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The Weekend Neos Kosmos : 7 May 2016
DIGITAL.NEOSKOSMOS.COM THE WEEKEND NEOS KOSMOS | SATURDAY 7 MAY 2016 23 GREECE Greek olive oil goes for gold Facing stiff competition, several producers managed to triumph in the New York International Olive Oil Competition Praised for its exceptional quality, Greek olive oil is one of the few products keeping the country's economy afloat. A series of producers are trying hard to update a centuries-old tradition, and their efforts are not being unnoticed. Last month, quite a few olive oil producers managed to collect awards in the 2016 New York Olive Intertantional Oil Competition (NYIOOC). It hasn't been easy: 820 olive oils from 26 countries were competing to be judged by an international jury of experts. Facing competition from Chile, Australia, the United States and - of course - Greece's main competitors, Italy and Spain, eight Greek producers received gold awards, eight silver and two were awarded for being ‘best in class’: Chryssopigi PDO from Sitia, Crete and Argali, producer Giovanni Bianchi's koroneiko variety from Messinia. An Italian computer programmer based in Rome, Bianchi, was born in Thessaloniki, Greece, where his family lived for his first 11 years, creating such "a strong link with Greece" that he decided to buy land with 250 hardy olive trees in Gargalianoi, western Peloponnese, in 2004. "From that year, I began dreaming and thinking about olive oil. I studied, took classes in Italy on oil tasting, and convinced the millers to make oil as I wanted," he told in an interview with Olive Oil Times following his award. "My dream would be to return to Greece and make this great passion my job." Already, he personally manages every harvest, bottling, and pruning session. As for Vitsentzos Kornaros, producer of Chryssopigi and a champion of Cretan olive oil, he shared the secret of his success: "We believe in our product, and we work very hard to be so good. We care for our olive trees with love and knowledge that enriches them in every way." Another koroneiko from hand-picked Cretan olives, Gaea Sitia, won a gold medal for its "woody notes and mildly intence aroma". Hellenic Agricultural Enterprises' Acaia, from hand-picked Kolovi olives that grow in the mountainous groves of the Aegean island of Lesvos, also won a gold medal for its "richly complex aromas" and "excellent harmony" and experience the distinctive flavors of this exceptional olive oil. "In fact, we created our Acaia brand in order to introduce consumers everywhere to the island's olive oil, which is proverbially famous for its aromas and delicate flavour," said Ellie Tragakes of Hellenic Agricultural Enterprises. Kyklopas Olive Mill, by Argyris Kelidis Argyris S.A., won a gold medal for its "aromas of fruit, green grass, artichoke herbs and notes of almond, apple and walnut". The producer also won for the organic line of product, a monovarietal cold-pressed, early harvest extra virgin olive oil from very green olives which are picked only in the month of October. Niki Kelidou, president of Kyklopas (or Cyclops), also spoke to Olive Oil Times, stating "each prize our company wins gives added value and also shows us that we are on the right track". Another extraordinary organic olive oil, Eliris, crafted by Iris Iris Efthimiadi and her fiancé Sam Lord, also won the gold distinction. It was a great accomplishment for the pair, who gave up "successful careers in London" to return to northeastern Greece to "honour her father's memory by rejuvenating and tending the cherished family olive grove", an unusual mix of Greek olive varieties, including koroneiki, kalamata, tsounati, manaki, megaritiki and halkidiki. An organic medium Nemoutiana, ‘Mythocia Omphacium’ (the word evokes Hippocrates' characterisation for the best of all extra virgin olive oil, which was thought to be valuable for medicine purposes) is a brand that revives the ancient methods of early harvest and direct milling at room temperature, creating a balanced and complex intensity olive oil of high nutritional quality. Konstantinos Papadopoulos said he expects his gold award for Mythocia Omphacium Organic and silver award for Mythocia Omphacium to "help us give our brand the prestige we want. The fact that our products have won a number of distinctions in only two years is the result of people working hard and with passion and striving for quality. It is a great motivation to think that we contribute to spreading the excellent quality of Greek olive oil all over the world". Yanni's Finest, a singlevarietal green early harvest extra virgin olive oil with intense fruity aroma and flavour, was also awarded, gaining praise for its low acidity, intense fruity aroma and bitter taste with a characteristic pungent aftertaste. Apart from the gold, Yanni's Limited PDO Chalkidiki also won a silver award, leading producer Evi Prodromou to say: "It was like we managed to climb Mount Everest, to the top of the world." Yanni's Olive Grove is the only company involved in the pilot project of a unique research method called ‘Application of Intelligent Agriculture’ which aims "to produce green early harvest extra virgin olive oils with the highest possible quality". All aspects of production are under the care of the Krinos Olive Center and the American Farm School. 'PJ Kabos', a privately-owned label producing exclusively awardwinning Greek extra virgin olive oil won for the 'Family Reserve' extra virgin olive oil which has an acidity of just 0.12 per cent during production, but also collected a silver award. James Panagiotopoulos, PJ Kabos founder and owner, attributed his company's success to their maintenance of "high standards with no quality compromise, sparing no expense on our part in order to achieve this. From caring for our trees to olive harvesting, oil extraction, storage and transportation of the final product", they come "as close to perfection as possible". As noted by Gaea's Aris Kefalogiannis, Greece's top winners are perfect examples of a trend in Greece: "More and more, especially young producers try to be informed and educated and produce olive oil following best practices. This will make the difference in the year to come." The Caves of Heaven and Hell, Turkey. The paradox of heaven and hell Dr Han Baltussen touches on the eternal question of afterlife though philosophy and religion THEODORA MAIOS Humans are obsessed with heaven and hell, according to Professor of Classics at Adelaide University, Dr Han Baltussen who, last month, presented a controversial lecture about life after death, as part of Festival Hellenika 2016. In his short story of heaven and hell, Professor Baltussen examined all kind of philosophical, religious and literary connections with what's believed to be the greatest paradox of human societies. "From the old fashioned kind of approach to the more modern theories about what really happens once the soul departs the body, there is a huge distance in time but the question remains the same," explained Baltussen, who believes that there is a standard kind of arrangement in the way which most cultures think about heaven and hell. As the Professor's findings prove, in most religious cultures, including Christianity, Buddhism and Islam, hell (English origin: hidden place) is depicted as a painful and distant place which inflicts guilt and suffering. Consequently, hell is the place no human being wishes to experience. Paradise on the other hand, whose etymology comes from the Persian language and refers to a 'nice garden', represents the bright and admirable reward of a good and honest life. "Heaven is a ludicrous place you have to earn in this life, where hell is the great nothingness," he explained. According to Baltussen, irrespective of their different approach - every cultural religion - has embraced the idea of reward and punishment continuing to tell a story about the afterlife whilst feeding humankind's obsession to conquer heaven and beat the infinite fear of the unknown. "The reason why this fear continues to grow is due to the human lack of knowledge as to what happens after death since no human being has ever returned to solve the mystery," explained the professor before turning to the more refined moral universe of Roman and Christian intellectuals of ancient history who appeared to delve much deeper into the big questions of the human social importance, through their playwrights. "The more realistic map of the Greek underworld consists of the new concept of 'Ωκεανός' (Okeanos); the oceanic water becomes the clear distinction between heaven and hell." The ancient Greeks also introduced the idea of a guarded kingdom which remained 'out of touch' until judgement was passed as to whether a human being was worthy of heaven or not. Ultimately, nobody was exempt from the judgement and assessment of the soul which took one, either up to heaven or down in hell. Ranging from the Homeric ghosts to the hilarious Aristophanic Monsters, in classical Athens there was a clear concept and certain perspective of crime and punishment, as there was also an attempt to debunk the underworld and put a light spin on every case of mythological figure and story. In Aristophanes' comedy Frogs (405BC), the audience got to go down to the cruel underworld and find out things about the underworld that nobody knew until then. "This is significant because in every ancient society where people device a system of crime and punishment in afterlife, it appears to always be closely correlated to the laws and the rules they had in their own society and own life," explains Baltussen. And while it is apparent that every religious culture is great at coming up with sins, torture and torment, for Baltussen the most remarkable story of all is that of Nicodemus' Gospel, where Jesus breaks down the gates of hell and frees everyone that's there. "According to Nicodemus, that apocalypse is upon us very soon and that means, Jesus is the superhero. "In that respect, the originality of Christianity is really huge with another notion of an in-between status where there is a place of punishment with a little tinge of hope, that one might be pushed in the in-between world and then possibly get awarded a second chance." Baltussen lastly, questioned whether those heaven and hell theories were possibly just a clever mechanism to get humans to behave appropriately in this life; he then introduced Greek philosopher Epicurus whose purpose of philosophy was for humans to attain the happy, tranquil life, stripped from any pain and fear, in an infinite and eternal universe, in which death is the end of both body and soul and should therefore not be feared. Epicurus’ gods neither reward nor punish humans and people live a full filling life. They are ultimately responsible for creating their own personal heaven through the lives they choose to lead. "Maybe Epicurus was actually on the right track," admitted Baltussen.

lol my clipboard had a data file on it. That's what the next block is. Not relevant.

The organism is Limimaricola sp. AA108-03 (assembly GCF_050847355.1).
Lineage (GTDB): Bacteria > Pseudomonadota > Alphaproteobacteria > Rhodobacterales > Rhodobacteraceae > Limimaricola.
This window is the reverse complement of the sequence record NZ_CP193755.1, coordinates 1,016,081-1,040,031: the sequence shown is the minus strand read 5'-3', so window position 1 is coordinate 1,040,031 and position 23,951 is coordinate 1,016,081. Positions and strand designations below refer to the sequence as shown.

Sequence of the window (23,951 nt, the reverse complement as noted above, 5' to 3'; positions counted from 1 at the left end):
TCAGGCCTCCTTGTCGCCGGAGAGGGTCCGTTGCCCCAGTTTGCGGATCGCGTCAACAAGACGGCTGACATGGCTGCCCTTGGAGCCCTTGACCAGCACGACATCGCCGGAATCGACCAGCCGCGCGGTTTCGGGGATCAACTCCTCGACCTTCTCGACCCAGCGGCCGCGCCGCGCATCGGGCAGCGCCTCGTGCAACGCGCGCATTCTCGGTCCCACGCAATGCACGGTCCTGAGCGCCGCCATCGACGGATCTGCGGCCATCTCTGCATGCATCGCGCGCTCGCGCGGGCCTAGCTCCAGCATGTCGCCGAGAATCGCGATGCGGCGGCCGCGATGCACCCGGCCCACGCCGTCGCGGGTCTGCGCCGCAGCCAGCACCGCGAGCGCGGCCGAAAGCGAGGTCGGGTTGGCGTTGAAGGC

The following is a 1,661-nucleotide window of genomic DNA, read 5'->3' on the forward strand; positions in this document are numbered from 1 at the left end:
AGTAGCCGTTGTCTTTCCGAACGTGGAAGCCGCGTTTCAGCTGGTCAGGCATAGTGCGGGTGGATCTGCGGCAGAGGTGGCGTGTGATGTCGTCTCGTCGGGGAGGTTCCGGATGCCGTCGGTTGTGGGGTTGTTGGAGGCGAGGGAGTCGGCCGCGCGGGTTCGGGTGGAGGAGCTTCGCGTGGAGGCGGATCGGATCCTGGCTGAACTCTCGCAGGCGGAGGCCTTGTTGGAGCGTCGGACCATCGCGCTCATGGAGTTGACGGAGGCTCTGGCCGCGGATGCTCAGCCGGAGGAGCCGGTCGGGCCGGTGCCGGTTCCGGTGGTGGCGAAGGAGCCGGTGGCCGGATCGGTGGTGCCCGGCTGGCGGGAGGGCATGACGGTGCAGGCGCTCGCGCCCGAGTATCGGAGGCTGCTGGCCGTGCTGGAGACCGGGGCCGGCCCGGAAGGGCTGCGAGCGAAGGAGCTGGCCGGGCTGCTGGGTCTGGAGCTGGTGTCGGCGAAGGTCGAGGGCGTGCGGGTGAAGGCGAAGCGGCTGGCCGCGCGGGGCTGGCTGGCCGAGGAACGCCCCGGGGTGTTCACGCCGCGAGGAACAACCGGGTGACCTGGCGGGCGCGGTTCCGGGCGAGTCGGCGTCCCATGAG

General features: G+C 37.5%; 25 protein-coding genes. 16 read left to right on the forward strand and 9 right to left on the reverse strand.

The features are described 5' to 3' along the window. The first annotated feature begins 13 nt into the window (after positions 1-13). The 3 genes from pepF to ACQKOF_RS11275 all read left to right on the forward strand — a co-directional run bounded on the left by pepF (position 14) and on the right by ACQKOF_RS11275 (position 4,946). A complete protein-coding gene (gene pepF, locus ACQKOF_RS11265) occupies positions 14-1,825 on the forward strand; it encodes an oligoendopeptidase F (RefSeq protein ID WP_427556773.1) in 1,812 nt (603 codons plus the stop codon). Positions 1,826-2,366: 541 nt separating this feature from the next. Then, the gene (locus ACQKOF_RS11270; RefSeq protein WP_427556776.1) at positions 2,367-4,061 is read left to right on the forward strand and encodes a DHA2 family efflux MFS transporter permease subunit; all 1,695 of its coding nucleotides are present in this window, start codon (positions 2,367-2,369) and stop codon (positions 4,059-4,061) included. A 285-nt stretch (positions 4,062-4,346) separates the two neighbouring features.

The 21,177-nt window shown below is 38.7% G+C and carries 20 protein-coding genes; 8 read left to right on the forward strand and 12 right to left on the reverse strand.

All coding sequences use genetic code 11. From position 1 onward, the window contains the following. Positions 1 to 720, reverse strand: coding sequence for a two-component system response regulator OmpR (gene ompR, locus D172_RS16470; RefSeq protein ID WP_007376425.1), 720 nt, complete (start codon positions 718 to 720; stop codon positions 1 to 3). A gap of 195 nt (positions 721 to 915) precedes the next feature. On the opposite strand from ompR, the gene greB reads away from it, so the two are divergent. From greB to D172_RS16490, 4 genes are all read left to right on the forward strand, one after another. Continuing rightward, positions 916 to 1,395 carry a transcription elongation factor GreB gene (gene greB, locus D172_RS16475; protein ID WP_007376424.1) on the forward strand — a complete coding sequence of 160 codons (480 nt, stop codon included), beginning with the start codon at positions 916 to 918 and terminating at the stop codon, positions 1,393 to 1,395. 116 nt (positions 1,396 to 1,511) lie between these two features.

30 April 2016
14 May 2016